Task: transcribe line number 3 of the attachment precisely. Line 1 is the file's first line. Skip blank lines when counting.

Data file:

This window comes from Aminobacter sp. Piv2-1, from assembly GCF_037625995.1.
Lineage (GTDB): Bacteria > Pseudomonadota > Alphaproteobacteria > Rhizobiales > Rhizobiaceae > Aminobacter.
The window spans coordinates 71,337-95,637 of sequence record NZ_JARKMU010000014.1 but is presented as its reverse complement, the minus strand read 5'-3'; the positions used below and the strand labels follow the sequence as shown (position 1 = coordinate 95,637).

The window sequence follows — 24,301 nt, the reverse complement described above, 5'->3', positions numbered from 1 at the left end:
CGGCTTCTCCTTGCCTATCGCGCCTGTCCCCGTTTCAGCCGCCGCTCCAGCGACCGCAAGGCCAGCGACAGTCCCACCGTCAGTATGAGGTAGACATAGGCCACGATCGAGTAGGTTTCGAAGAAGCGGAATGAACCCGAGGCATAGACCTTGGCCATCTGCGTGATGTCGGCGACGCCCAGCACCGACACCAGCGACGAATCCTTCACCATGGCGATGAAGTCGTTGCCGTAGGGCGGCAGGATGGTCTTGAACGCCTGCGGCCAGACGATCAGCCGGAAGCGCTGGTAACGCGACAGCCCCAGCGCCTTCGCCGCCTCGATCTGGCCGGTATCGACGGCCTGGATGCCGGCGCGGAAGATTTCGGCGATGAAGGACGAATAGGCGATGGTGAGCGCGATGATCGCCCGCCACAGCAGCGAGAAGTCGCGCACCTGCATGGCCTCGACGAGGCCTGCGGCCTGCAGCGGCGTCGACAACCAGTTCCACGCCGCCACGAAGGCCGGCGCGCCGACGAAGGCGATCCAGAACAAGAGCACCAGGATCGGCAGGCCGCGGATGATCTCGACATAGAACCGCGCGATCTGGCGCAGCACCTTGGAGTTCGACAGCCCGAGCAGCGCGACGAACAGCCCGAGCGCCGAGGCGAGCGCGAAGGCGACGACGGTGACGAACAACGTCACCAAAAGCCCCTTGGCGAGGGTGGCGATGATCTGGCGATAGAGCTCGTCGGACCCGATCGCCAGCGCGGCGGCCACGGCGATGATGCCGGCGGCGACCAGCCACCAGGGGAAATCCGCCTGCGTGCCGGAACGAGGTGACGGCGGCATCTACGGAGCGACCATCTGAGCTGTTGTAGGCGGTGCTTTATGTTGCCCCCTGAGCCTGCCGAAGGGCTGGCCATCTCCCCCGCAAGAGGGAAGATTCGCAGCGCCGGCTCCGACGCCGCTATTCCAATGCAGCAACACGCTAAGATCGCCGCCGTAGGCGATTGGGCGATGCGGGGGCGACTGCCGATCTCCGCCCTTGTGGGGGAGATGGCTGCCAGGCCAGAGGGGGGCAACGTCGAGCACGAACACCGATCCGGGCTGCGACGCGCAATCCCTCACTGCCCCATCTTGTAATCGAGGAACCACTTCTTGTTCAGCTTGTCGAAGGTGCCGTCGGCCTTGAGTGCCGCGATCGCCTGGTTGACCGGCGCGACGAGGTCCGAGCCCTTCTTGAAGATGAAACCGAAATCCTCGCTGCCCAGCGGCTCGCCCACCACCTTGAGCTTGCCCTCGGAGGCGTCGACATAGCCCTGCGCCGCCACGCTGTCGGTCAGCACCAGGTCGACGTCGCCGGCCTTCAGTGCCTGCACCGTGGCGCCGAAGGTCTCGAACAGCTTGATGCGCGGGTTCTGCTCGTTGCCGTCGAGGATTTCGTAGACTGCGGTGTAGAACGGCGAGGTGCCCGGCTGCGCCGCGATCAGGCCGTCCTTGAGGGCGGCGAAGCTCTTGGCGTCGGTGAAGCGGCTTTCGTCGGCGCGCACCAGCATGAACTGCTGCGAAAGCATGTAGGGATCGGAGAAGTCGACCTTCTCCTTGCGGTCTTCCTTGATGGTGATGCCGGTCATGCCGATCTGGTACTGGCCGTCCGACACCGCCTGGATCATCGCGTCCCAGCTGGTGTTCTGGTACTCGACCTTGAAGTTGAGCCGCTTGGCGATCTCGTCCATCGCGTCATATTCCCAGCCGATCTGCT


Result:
The window spans coordinates 71,337-95,637 of sequence record NZ_JARKMU010000014.1 but is presented as its reverse complement, the minus strand read 5'-3'; the positions used below and the strand labels follow the sequence as shown (position 1 = coordinate 95,637).